By Caleb Guedes-Reed
(JTA) — Michael W. Twitty, the noted culinary historian, educator and James Beard Award-winning chef, has released a book of recipes and essays that fuses Jewish and African-American culinary histories.
Twitty, who lives in Silver Spring with his husband Taylor Keith, won widespread praise for his 2018 memoir “The Cooking Gene: A Journey Through African-American Culinary History in the Old South” (Amistad), which also drew parallels between the African-American and Jewish experiences.
On Aug. 11, he spoke about his latest book, “Koshersoul: The Faith and Food Journey of an African American Jew” (Amistad), in Ellicott City at the Miller branch of the Howard County Library System. The talk was presented by the Baltimore Jewish Council and the Jewish Federation of Howard County.
The creator of Afroculinaria, the first blog devoted to African-American historic foodways and their legacies, the 45-year-old Twitty grew up in Washington, D.C., in a nominally Christian household. But he was constantly exposed to Jewish food, with a mother who regularly made challah. He converted to Judaism at age 25 and now keeps kosher.
“[T]here are some things that science cannot explain, it’s a calling, it’s a connection, it’s above us,” Twitty told the Jewish Telegraphic Agency in 2017.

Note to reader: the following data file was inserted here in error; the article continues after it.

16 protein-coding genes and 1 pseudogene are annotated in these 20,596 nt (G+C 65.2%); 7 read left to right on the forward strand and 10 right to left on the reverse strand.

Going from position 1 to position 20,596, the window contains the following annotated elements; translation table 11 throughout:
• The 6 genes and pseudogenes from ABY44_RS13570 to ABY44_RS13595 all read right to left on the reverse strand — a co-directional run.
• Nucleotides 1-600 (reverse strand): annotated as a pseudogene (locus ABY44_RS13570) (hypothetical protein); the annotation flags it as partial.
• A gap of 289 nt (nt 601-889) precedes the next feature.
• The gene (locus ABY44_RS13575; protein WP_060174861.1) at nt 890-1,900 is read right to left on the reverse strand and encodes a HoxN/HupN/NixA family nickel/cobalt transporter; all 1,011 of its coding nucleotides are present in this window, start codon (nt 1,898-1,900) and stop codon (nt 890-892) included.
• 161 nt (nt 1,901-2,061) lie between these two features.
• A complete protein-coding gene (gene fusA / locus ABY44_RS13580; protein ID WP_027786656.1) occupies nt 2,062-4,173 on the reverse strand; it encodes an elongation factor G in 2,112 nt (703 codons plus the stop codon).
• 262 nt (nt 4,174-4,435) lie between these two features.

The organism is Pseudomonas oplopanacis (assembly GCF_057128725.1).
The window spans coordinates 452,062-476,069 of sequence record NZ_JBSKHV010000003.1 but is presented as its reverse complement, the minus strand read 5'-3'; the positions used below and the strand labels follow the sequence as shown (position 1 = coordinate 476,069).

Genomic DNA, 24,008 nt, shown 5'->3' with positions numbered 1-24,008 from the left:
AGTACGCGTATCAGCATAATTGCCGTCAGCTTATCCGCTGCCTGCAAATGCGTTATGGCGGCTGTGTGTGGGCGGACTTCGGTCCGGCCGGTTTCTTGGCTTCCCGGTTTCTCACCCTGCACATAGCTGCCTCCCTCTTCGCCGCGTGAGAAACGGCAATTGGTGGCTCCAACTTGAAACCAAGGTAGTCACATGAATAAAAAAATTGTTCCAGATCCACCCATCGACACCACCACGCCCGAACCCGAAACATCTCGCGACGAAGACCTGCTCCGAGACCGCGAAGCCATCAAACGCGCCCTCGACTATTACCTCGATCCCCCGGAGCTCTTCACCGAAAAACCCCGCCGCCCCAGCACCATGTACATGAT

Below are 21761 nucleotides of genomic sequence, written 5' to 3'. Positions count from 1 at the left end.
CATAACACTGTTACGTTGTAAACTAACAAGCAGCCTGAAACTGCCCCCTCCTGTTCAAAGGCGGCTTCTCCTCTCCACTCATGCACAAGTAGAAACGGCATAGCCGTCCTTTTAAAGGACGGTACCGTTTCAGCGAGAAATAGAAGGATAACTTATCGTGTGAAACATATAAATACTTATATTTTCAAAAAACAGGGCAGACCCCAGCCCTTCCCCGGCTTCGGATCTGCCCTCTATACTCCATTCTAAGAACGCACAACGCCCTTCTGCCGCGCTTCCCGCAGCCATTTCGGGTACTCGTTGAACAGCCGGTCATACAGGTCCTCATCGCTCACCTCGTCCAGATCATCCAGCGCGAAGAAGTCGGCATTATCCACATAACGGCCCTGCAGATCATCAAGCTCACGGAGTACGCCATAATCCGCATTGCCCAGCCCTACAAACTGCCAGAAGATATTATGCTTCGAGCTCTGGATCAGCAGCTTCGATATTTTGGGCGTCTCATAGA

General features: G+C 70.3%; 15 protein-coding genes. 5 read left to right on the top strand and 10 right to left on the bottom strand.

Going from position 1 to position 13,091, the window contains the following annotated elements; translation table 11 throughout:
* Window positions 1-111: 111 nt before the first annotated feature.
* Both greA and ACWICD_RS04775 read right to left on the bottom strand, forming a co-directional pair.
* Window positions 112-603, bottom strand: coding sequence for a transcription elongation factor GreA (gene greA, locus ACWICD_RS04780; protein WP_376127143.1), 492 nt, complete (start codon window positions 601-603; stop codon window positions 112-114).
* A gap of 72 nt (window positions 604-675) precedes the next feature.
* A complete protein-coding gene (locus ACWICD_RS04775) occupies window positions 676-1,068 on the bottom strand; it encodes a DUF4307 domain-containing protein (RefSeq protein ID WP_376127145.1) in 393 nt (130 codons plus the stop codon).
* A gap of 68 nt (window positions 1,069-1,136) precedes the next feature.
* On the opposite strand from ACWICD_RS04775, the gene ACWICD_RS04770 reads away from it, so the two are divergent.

Released Aug. 9, “Koshersoul” is a mashup of the different sides of Twitty’s identity. The book includes 50 recipes with names like koshersoul collards, Louisiana-style latkes and Mrs. Cardozo’s Famous seven-fruit charoset from Suriname. Readers also get essays and insights into both Twitty’s experiences as someone who is both Black and Jewish, as well as histories and stories about how the two cultures intersect.
The book’s cover shows a yarmulke-wearing Twitty in front of various loaves of challah. According to Twitty, each one represents a different part of his identity.
“Challahs are braided, and braiding them together means I’m a whole person,” Twitty said in an interview with ABC News. “The idea that this Jewish bread can also represent all the different parts of me is what I want to convey to the readers before they even open the book at all.”
For more on Twitty’s story — and the culinary reason why he chose to convert in a Sephardic synagogue — read JTA’s full 2017 profile.
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